Thursday, 14 January 2016

Inviting support for terrorism

The charges relate to a string of social media posts said to have been made between June 29 2014 and March 6 last year when it is alleged both Choudary and Rahman sought to validate the legitimacy of the 'Caliphate'.

They also urged others to support or obey Abu Bakr al-Baghdadi, the self-styled leader of ISIL, and travel to territory controlled by the barbaric regime, it is said.

This does read like an exhortation to all Muslims to join Islamic State. Perhaps he will say all he meant to do was express his opinion about Islamic State, and it was up to his listeners to accept or reject his opinion.

The Caliphate would have no legitimacy unless and  until it became a member of the UN, whatever his opinion on it.

There are plenty who hate Choudary and to those he will have no moral authority over them at all. Those who approve of him and admire him - a minority within a minority - would have pinned their colours to his mast and have already have had their passports confiscated by the police, probably.

This is just an item of information and is neither here nor there.

It is not illegal to travel to Syria, is it?

Or is it only illegal to travel to Syria if you are Muslim?


Proscription makes it a criminal offence to:

  • belong, or profess to belong, to a proscribed organisation in the UK or overseas (section 11 of the Act);
  • invite support for a proscribed organisation (and the support is not, or is not restricted to the provision of money or other property) (section 12(1));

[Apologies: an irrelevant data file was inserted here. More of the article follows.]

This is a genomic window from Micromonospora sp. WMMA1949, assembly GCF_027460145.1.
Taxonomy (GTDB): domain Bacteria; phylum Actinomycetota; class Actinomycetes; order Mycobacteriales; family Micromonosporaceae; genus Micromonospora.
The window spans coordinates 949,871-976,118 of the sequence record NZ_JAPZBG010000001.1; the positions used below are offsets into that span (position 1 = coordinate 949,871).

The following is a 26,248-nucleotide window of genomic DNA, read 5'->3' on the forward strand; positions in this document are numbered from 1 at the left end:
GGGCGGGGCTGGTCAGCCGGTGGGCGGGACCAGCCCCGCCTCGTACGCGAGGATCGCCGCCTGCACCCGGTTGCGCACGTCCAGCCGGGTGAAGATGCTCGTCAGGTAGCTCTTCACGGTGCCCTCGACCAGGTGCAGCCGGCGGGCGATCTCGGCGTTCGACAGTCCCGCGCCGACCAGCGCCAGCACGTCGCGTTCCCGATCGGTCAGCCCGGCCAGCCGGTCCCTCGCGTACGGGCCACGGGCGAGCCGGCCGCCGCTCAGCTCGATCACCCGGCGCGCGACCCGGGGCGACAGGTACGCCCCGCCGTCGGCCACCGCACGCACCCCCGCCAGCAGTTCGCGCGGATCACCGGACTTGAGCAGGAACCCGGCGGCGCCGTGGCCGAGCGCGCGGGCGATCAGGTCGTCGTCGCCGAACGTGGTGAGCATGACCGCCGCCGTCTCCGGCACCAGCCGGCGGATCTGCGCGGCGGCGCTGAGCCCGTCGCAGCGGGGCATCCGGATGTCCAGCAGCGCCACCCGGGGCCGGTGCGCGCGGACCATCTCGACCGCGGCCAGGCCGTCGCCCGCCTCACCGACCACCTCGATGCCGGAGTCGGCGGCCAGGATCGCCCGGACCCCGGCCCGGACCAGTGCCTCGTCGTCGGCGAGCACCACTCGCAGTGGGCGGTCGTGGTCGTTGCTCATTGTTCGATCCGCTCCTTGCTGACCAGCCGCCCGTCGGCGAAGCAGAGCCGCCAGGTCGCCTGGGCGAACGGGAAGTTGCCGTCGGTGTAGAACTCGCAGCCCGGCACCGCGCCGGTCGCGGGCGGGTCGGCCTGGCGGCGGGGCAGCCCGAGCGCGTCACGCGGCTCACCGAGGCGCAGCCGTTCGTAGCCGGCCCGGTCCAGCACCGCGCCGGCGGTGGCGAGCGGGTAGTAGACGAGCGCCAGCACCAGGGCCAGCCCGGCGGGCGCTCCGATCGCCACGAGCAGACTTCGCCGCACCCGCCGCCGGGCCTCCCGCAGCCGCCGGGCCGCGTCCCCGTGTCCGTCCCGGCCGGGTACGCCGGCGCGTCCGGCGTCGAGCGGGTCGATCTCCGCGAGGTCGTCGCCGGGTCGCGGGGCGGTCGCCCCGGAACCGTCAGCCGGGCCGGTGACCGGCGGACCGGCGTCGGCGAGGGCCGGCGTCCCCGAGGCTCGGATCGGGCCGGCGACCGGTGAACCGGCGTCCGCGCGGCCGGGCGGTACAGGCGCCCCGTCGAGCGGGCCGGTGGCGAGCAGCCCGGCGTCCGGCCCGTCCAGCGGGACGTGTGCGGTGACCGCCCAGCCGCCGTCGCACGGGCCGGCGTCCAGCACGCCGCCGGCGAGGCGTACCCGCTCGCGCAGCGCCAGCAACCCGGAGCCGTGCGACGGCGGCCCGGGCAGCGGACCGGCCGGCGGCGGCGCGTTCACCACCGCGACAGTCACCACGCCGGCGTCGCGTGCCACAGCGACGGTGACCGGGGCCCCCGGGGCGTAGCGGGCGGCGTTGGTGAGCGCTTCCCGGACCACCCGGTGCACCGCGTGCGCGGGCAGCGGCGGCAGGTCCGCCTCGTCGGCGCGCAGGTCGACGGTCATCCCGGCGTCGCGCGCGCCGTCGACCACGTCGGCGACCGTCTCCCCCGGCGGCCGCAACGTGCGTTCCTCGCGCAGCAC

• arrange, manage or assist in arranging or managing a meeting in the knowledge that the meeting is to support or further the activities of a proscribed organisation, or is to be addressed by a person who belongs or professes to belong to a proscribed organisation
  • (section 12(2)); or to address a meeting if the purpose of the address is to encourage support for, or further the activities of, a proscribed organisation (section 12(3)); and
  • wear clothing or carry or display articles in public in such a way or in such circumstances as arouse reasonable suspicion that an individual is a member or supporter of the proscribed organisation (section 13).

What triggers a terrorism arrest?

Article 10 Human Rights Act 1998 - Freedom of Expression

s 12 Terrorism Act 2000 - inviting support

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